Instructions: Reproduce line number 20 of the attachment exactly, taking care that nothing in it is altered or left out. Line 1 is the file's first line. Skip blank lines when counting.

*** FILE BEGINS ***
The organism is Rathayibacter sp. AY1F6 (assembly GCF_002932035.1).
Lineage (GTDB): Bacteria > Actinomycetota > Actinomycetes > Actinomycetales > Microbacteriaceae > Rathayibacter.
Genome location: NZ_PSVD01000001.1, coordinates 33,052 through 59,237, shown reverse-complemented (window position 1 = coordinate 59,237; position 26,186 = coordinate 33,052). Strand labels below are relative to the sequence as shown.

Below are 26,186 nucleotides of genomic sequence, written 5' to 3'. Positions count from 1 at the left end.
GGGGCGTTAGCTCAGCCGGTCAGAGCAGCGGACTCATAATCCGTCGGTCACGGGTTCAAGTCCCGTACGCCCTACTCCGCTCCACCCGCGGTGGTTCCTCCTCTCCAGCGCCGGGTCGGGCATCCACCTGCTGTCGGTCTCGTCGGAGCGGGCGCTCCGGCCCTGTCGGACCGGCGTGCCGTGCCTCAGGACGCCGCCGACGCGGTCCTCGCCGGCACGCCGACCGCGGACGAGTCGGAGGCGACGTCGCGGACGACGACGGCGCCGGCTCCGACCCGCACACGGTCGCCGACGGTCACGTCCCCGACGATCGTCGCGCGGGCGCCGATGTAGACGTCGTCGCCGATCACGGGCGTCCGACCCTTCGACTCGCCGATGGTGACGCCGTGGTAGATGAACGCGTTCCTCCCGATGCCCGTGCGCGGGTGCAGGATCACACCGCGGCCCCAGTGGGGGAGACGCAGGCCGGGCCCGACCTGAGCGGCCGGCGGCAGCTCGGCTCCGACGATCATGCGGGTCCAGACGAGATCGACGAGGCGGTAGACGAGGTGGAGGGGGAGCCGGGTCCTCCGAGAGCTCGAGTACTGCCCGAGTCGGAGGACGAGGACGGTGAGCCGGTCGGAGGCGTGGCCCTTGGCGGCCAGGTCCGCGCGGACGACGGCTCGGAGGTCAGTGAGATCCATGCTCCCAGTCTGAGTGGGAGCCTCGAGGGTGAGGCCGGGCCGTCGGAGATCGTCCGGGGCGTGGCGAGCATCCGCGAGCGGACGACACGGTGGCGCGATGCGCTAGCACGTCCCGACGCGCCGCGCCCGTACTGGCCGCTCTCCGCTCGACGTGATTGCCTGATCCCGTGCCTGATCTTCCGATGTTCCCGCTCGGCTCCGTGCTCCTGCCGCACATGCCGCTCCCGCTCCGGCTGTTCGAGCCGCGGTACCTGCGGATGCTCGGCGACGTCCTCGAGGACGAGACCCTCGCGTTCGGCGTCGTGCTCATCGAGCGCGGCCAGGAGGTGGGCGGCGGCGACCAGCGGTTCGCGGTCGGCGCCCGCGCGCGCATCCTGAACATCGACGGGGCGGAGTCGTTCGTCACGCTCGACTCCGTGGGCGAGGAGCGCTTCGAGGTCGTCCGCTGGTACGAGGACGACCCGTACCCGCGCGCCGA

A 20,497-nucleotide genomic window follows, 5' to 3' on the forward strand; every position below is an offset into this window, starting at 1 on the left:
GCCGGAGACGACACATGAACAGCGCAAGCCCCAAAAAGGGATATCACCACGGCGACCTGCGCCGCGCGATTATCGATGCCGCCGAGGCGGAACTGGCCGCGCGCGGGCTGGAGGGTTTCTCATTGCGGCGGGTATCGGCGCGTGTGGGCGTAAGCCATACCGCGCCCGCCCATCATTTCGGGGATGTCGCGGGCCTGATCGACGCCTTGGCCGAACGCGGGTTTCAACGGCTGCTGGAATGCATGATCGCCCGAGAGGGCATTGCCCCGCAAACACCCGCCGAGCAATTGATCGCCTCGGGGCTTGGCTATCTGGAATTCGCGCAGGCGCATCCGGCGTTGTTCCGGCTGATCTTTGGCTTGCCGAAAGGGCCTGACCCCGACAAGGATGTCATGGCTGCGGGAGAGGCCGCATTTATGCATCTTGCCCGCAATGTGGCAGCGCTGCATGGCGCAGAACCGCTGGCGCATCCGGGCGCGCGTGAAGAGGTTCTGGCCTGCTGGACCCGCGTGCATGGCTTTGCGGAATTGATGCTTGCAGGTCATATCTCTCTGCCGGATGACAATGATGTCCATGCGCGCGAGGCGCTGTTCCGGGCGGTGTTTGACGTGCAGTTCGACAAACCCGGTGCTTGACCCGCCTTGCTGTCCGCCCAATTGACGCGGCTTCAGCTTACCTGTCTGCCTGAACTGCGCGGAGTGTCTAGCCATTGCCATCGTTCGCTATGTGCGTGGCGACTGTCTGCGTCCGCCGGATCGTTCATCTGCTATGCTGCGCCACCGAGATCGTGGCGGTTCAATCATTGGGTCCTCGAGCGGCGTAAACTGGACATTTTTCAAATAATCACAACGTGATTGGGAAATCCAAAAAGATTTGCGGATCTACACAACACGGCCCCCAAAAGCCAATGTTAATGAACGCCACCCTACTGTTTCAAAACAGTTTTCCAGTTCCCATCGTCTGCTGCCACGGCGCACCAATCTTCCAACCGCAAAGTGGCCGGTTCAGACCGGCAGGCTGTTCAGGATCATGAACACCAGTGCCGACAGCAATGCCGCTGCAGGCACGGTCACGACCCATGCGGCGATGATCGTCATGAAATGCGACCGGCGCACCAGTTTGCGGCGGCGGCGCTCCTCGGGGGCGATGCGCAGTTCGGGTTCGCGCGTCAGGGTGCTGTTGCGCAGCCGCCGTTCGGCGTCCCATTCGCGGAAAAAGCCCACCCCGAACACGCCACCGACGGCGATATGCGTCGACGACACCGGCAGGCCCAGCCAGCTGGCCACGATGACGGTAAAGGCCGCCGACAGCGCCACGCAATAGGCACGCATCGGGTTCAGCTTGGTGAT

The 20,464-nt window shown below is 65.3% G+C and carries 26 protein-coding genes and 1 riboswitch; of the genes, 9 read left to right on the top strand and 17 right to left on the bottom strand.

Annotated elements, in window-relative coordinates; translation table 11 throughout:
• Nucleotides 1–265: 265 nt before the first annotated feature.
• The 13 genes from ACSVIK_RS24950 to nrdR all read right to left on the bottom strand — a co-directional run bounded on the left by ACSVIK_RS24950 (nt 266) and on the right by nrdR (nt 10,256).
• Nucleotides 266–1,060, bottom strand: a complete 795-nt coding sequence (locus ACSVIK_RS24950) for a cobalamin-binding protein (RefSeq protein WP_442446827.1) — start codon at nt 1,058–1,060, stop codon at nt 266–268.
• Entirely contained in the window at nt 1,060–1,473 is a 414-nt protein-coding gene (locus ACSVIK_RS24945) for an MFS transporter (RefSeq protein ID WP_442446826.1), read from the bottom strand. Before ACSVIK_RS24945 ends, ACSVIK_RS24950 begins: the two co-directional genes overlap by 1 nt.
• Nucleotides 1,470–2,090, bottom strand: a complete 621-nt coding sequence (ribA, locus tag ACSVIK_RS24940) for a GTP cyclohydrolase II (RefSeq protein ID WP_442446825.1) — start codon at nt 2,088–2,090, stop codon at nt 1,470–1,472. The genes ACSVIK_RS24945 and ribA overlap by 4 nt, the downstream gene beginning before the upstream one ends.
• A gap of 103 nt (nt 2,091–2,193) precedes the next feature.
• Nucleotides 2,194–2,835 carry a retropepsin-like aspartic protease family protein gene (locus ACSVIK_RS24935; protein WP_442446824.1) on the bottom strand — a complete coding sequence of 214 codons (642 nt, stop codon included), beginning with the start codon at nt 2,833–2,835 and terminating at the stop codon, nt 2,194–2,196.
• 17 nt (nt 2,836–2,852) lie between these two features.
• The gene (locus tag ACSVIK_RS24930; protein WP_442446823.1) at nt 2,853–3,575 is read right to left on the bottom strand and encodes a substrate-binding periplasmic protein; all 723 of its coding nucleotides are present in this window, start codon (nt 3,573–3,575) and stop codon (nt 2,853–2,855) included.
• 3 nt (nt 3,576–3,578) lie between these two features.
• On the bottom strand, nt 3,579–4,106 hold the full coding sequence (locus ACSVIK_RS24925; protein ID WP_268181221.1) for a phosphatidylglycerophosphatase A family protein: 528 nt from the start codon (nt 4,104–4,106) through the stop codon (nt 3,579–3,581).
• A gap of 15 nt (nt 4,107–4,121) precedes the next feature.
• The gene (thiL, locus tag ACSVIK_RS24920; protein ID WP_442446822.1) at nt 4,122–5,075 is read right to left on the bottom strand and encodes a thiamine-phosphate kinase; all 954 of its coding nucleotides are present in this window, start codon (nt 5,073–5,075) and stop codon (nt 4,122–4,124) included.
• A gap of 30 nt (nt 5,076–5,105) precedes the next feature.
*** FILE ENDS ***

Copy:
• On the bottom strand, nt 3,579–4,106 hold the full coding sequence (locus ACSVIK_RS24925; protein ID WP_268181221.1) for a phosphatidylglycerophosphatase A family protein: 528 nt from the start codon (nt 4,104–4,106) through the stop codon (nt 3,579–3,581).